Isaac Davison is a NZ Herald political reporter.

Healthy Homes Bill passes first reading

Labour leader Andrew Little's Health Homes Bill has passed its first reading in Parliament. Photo / Mark Mitchell
Labour leader Andrew Little's Health Homes Bill has passed its first reading in Parliament. Photo / Mark Mitchell

A bid by Labour Party leader Andrew Little to make it compulsory for all rental properties to have insulation, heating and ventilation has passed its first hurdle.

Mr Little's Healthy Homes Guarantee Bill passed its first reading by one vote this evening with support from the Greens, New Zealand First, the Maori Party and United Future. National and Act voted against the bill.

Speaking to Parliament, Mr Little said his bill would go some way to preventing children from getting sick in cold, damp, mouldy rentals.

He emphasised the difference between his own bill and changes proposed by the Government.

Parliament is already considering a Government bill which would require rentals with no insulation to upgrade to 2008 standards by July 2019.

Mr Little said there was no point in having an insulated house if it was not heated properly.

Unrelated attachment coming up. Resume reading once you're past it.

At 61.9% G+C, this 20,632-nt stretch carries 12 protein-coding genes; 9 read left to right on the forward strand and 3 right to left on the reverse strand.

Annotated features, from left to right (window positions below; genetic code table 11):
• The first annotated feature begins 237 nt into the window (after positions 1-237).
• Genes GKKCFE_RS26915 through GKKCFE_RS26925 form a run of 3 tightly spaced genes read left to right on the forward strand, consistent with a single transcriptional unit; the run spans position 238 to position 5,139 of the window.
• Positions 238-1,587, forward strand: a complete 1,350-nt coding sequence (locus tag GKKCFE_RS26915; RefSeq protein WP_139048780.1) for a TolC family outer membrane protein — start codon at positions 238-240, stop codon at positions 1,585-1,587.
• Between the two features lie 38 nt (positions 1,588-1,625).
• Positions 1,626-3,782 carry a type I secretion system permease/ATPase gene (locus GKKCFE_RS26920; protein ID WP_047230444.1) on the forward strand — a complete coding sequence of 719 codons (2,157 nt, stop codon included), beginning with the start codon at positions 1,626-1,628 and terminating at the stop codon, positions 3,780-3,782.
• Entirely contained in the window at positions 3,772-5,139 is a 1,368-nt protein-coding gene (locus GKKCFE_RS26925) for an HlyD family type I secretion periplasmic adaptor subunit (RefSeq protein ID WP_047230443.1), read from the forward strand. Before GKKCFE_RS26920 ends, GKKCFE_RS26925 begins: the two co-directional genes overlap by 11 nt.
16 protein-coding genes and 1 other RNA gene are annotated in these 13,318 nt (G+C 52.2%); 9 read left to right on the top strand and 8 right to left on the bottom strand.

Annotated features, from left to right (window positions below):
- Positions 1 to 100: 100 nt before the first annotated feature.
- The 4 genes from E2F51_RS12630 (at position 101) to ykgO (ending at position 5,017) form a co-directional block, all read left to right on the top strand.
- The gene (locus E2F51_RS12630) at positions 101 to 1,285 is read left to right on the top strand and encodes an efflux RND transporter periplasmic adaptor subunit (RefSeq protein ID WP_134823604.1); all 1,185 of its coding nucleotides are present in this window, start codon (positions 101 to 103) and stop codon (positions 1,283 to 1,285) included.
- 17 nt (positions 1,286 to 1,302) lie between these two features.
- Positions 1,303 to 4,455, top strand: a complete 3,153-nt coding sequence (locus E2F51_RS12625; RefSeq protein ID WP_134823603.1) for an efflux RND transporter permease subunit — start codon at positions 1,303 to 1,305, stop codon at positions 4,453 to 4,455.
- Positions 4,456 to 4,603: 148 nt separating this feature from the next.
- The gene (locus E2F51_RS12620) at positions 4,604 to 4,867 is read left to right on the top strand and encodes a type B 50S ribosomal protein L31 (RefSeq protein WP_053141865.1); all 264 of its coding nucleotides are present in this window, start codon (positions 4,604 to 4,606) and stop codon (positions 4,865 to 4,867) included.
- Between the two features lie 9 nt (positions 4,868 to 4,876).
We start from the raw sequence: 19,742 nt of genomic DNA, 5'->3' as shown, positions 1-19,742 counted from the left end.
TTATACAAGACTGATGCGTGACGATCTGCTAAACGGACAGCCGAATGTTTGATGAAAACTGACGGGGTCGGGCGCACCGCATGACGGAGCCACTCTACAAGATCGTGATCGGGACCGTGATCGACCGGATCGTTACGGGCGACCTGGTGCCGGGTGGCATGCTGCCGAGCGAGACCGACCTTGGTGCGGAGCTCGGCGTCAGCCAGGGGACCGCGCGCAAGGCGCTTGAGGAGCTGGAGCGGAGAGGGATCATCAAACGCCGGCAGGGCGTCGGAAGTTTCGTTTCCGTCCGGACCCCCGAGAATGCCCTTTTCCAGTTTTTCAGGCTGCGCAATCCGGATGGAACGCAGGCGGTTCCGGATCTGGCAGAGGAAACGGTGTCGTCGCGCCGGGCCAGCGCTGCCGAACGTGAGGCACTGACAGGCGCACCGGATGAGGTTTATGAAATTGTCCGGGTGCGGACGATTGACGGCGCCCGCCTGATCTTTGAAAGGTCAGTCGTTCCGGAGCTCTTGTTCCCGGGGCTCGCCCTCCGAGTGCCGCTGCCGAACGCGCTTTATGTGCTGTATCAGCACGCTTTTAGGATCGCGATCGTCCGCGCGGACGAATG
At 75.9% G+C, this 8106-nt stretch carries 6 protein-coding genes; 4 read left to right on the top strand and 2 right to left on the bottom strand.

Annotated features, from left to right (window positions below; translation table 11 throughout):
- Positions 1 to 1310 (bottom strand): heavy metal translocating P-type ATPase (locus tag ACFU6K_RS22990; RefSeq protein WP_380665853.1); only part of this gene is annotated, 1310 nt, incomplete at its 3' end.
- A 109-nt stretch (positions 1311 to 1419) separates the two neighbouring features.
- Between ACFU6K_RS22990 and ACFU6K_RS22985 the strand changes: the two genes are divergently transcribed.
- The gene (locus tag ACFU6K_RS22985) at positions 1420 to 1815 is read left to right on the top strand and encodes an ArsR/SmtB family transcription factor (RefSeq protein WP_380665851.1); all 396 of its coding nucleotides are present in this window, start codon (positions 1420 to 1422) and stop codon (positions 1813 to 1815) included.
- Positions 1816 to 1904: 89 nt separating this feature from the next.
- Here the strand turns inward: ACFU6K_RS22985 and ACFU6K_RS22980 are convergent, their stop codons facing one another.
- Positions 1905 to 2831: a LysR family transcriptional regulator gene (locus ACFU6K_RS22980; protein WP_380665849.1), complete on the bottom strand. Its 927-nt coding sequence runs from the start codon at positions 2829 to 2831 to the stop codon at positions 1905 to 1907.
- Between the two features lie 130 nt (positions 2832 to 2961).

If his bill passed into law, landlords would have to upgrade underfloor and ceiling insulation to 2008 standards within five years for existing leases, or within a year for new leases.

The changes in Mr Little's bill would increase rents by an estimated $6 a week if the costs were spread over 20 years, the Labour Party estimated.

That estimate was based on costs for landlords of $3300 for retrofitting insulation, $2500 for installing a heatpump, and $500 for fixing draught and ventilation problems.

Housing Minister Nick Smith said Mr Little's bill was "too little and too late".

Some rentals would not be upgraded for five years under Labour's plan, he said, compared to three years under National's proposals.

Dr Smith said there was only a 5 per cent different in heat loss between the 2001 and 2008 standards, and it did not make economic sense to force all landlords to upgrade to the higher standard.

The Government estimated that its own proposed changes would raise rents by $3.20 if spread over 20 years.

- NZ Herald

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